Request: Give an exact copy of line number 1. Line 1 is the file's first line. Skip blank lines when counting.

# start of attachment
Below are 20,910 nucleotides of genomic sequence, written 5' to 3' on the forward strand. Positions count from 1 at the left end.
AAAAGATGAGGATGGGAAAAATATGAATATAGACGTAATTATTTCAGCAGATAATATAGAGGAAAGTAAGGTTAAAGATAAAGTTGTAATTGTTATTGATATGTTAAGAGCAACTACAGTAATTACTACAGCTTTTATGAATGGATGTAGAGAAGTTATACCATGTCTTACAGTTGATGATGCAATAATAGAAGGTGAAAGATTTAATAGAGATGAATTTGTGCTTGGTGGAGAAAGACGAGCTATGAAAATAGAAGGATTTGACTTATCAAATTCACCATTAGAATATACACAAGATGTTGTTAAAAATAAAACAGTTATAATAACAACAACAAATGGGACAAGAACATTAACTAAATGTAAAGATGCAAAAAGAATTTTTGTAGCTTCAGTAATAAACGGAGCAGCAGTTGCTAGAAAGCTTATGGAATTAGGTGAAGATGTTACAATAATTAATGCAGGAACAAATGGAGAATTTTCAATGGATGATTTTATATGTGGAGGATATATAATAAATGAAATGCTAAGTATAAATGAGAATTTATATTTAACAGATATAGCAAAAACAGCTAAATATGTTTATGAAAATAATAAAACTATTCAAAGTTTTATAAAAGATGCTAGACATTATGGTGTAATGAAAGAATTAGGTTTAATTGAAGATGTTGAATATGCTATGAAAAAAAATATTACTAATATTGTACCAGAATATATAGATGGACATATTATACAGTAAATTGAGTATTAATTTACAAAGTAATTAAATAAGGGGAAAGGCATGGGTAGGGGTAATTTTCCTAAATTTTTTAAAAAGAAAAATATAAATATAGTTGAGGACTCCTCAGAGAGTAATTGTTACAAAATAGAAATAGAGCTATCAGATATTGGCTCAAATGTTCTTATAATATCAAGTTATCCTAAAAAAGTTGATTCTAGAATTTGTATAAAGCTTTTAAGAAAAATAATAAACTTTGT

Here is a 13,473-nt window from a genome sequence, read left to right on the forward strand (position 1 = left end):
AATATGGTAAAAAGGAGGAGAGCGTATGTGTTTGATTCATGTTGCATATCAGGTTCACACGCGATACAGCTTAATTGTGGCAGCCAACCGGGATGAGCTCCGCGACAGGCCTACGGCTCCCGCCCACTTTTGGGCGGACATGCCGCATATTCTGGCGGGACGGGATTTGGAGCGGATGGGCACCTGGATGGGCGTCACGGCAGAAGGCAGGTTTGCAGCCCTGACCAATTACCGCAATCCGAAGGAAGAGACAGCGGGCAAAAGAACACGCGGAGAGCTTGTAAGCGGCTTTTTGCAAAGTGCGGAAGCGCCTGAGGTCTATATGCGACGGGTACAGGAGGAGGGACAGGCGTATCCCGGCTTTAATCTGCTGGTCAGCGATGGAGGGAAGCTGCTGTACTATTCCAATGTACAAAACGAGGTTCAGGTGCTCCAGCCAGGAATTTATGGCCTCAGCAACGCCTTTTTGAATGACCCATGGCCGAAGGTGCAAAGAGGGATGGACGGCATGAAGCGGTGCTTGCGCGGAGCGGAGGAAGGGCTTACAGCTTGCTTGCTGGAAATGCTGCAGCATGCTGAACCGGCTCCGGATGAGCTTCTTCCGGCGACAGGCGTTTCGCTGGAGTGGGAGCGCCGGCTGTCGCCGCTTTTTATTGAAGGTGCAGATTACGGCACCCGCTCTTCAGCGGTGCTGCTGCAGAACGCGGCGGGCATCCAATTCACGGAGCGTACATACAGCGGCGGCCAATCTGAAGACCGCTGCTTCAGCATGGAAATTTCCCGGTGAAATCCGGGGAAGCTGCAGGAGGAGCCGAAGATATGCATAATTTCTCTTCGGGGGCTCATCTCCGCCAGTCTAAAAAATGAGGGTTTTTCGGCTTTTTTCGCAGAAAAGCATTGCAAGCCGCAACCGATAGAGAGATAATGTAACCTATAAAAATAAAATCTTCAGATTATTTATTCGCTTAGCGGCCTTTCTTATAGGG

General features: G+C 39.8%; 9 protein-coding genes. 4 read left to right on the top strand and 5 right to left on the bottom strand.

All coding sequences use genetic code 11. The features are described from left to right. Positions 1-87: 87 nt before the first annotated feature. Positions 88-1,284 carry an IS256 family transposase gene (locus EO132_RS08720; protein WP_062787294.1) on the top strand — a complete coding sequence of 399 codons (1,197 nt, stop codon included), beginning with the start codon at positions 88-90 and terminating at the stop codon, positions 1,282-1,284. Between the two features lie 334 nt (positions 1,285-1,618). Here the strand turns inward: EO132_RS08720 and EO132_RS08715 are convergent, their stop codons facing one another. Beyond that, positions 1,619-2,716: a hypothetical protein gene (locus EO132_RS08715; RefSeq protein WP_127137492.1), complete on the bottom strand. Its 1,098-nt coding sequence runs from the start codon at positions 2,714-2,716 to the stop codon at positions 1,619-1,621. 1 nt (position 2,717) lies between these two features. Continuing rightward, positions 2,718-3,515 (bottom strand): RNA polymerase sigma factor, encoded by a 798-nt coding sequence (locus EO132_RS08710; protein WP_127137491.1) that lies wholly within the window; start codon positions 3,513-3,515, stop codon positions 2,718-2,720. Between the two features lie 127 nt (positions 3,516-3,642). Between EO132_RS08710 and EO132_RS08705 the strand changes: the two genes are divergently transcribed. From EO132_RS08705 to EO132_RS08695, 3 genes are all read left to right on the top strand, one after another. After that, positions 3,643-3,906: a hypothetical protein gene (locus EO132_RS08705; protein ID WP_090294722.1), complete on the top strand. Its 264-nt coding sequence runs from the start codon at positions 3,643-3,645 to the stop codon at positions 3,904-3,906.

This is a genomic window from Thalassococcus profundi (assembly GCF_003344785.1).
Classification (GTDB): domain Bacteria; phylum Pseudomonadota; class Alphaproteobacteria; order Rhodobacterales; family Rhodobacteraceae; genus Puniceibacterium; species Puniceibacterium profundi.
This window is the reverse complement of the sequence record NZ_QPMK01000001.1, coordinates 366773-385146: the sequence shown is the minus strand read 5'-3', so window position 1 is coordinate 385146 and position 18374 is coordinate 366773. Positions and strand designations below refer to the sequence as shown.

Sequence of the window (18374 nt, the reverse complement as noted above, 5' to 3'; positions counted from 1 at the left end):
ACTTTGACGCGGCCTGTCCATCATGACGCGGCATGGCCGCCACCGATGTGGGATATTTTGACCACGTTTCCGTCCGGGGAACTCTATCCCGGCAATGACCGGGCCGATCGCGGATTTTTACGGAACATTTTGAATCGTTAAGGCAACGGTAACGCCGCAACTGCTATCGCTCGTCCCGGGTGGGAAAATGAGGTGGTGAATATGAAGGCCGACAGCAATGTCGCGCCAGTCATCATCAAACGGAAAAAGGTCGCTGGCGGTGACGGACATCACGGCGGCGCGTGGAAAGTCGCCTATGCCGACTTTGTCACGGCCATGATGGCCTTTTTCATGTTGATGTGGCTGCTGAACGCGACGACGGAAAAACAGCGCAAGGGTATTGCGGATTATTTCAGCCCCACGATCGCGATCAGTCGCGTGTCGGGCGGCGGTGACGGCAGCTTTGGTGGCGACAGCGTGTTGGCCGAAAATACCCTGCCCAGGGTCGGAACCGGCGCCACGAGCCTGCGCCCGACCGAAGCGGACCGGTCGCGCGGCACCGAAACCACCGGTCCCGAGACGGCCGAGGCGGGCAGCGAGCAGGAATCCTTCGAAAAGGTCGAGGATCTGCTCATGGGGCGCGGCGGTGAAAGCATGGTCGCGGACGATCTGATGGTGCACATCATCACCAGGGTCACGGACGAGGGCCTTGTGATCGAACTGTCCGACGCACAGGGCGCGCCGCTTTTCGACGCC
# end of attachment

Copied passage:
Below are 20,910 nucleotides of genomic sequence, written 5' to 3' on the forward strand. Positions count from 1 at the left end.